Part 2 of Dawn's Crazy September is officially in the books, and I can advance into a relaxing schedule of school driving, Chaucer coaching, lawn mowing, vet visiting, and work. My next crazy burst involves two trips to Massachusetts in the same week, but at least I have an empty weekend between now and then.
Cramming a poetry reading and two music gigs into three hysterical days was a very odd sensation. Poetry readings are shorter, but far more mentally and emotionally intense. Playing three long sets in a bar is like running a marathon: a heady mix of exhaustion and adrenaline. Plus, there are four people on stage, not just one. We're all taking risks together, trying to read each other, trying to cover for the others' errors, trying to ride impulses and improvisations, trying to read the crowd and respond as flexible but united compatriots.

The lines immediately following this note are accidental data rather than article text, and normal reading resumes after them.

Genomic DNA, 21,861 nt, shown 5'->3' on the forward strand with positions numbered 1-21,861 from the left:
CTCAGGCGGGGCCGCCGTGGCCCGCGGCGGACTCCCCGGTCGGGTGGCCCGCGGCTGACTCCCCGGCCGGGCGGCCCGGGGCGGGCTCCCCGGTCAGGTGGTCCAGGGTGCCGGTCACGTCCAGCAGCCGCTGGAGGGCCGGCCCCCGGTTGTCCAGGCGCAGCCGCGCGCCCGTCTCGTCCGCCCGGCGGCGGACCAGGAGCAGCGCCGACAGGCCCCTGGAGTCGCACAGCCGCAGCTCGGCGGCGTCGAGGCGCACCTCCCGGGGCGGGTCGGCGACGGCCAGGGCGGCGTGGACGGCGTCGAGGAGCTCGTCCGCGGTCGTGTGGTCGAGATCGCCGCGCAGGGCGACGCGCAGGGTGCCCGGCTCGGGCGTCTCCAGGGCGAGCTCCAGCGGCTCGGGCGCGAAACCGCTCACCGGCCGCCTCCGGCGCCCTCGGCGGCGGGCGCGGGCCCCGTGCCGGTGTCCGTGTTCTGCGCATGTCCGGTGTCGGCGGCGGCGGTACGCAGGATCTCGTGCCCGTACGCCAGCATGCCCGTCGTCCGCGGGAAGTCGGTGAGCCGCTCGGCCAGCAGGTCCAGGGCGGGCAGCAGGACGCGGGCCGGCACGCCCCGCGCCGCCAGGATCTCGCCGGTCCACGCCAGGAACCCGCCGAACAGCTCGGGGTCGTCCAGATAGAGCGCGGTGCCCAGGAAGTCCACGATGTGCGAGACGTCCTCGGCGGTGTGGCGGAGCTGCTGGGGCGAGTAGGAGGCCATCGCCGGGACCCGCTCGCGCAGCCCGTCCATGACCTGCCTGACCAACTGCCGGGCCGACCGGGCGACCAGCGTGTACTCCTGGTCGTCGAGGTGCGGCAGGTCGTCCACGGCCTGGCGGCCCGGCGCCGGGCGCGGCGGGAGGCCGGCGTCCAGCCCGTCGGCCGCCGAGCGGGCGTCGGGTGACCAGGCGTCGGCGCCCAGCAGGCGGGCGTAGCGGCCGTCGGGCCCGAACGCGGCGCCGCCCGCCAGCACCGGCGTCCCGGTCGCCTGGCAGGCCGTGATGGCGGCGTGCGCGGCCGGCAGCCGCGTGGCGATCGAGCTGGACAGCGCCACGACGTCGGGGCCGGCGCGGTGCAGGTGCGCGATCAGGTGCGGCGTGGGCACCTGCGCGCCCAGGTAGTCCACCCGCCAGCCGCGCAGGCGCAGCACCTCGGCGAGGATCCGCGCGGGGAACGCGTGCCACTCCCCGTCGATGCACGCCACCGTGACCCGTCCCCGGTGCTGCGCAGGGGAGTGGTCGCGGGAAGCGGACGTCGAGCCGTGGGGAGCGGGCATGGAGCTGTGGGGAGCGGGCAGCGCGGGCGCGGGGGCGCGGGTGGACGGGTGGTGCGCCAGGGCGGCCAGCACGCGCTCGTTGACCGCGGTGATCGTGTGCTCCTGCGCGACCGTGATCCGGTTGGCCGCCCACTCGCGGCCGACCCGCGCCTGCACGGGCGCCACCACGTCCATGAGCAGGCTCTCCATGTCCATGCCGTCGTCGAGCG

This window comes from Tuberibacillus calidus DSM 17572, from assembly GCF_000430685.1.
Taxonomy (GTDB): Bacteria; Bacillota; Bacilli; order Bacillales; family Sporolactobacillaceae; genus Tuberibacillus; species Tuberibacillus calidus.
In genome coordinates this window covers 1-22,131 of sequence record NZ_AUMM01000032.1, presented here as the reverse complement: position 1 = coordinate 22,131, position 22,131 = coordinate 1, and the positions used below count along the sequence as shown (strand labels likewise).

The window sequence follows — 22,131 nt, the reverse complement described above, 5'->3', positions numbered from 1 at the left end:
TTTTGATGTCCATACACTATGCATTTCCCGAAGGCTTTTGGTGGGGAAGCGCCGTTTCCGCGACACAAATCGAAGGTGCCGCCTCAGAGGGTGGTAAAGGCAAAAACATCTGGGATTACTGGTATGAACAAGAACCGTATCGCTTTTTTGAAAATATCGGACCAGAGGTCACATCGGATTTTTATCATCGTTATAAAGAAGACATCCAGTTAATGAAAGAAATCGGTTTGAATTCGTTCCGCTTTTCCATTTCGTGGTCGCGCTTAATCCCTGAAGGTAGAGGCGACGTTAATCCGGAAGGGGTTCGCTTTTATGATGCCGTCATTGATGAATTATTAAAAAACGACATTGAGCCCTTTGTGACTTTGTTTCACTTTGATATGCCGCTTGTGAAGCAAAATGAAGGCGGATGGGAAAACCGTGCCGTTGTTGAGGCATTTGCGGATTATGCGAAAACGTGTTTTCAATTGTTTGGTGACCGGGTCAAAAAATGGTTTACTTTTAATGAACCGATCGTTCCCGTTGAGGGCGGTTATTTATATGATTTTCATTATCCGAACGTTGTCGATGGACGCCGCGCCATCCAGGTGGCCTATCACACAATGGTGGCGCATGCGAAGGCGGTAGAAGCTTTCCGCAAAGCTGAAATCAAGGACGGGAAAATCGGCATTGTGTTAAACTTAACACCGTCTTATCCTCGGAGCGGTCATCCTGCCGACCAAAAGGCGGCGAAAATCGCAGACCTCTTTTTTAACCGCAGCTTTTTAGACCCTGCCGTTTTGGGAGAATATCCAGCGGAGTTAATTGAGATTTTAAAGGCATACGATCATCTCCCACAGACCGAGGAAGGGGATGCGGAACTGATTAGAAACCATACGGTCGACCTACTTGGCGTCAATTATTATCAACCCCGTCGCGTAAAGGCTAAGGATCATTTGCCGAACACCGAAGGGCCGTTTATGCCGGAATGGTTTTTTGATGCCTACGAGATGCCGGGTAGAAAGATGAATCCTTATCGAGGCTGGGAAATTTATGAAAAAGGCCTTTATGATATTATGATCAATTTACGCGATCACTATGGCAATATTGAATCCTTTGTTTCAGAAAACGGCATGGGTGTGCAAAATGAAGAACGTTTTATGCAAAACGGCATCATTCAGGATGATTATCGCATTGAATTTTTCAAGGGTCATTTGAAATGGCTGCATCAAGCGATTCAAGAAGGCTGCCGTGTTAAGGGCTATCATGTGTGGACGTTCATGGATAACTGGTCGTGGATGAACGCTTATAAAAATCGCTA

As I was playing on Saturday night, I found myself thinking in soccer metaphors. The bass player and the drummer are like the defensive line. If they aren't completely solid, everything goes to hell. The guitar player is like the midfielder: sometimes on offense, sometimes on defense. He goes back and forth between rhythm section and lead player, but he's also calling the plays. The fiddle player is the striker, a quick diver, alert to the gaps and fissures.
But on Sunday morning, when I revealed all of this cogitation to my son, his response was "Well, who's the goalkeeper?" That blew a hole in my metaphor.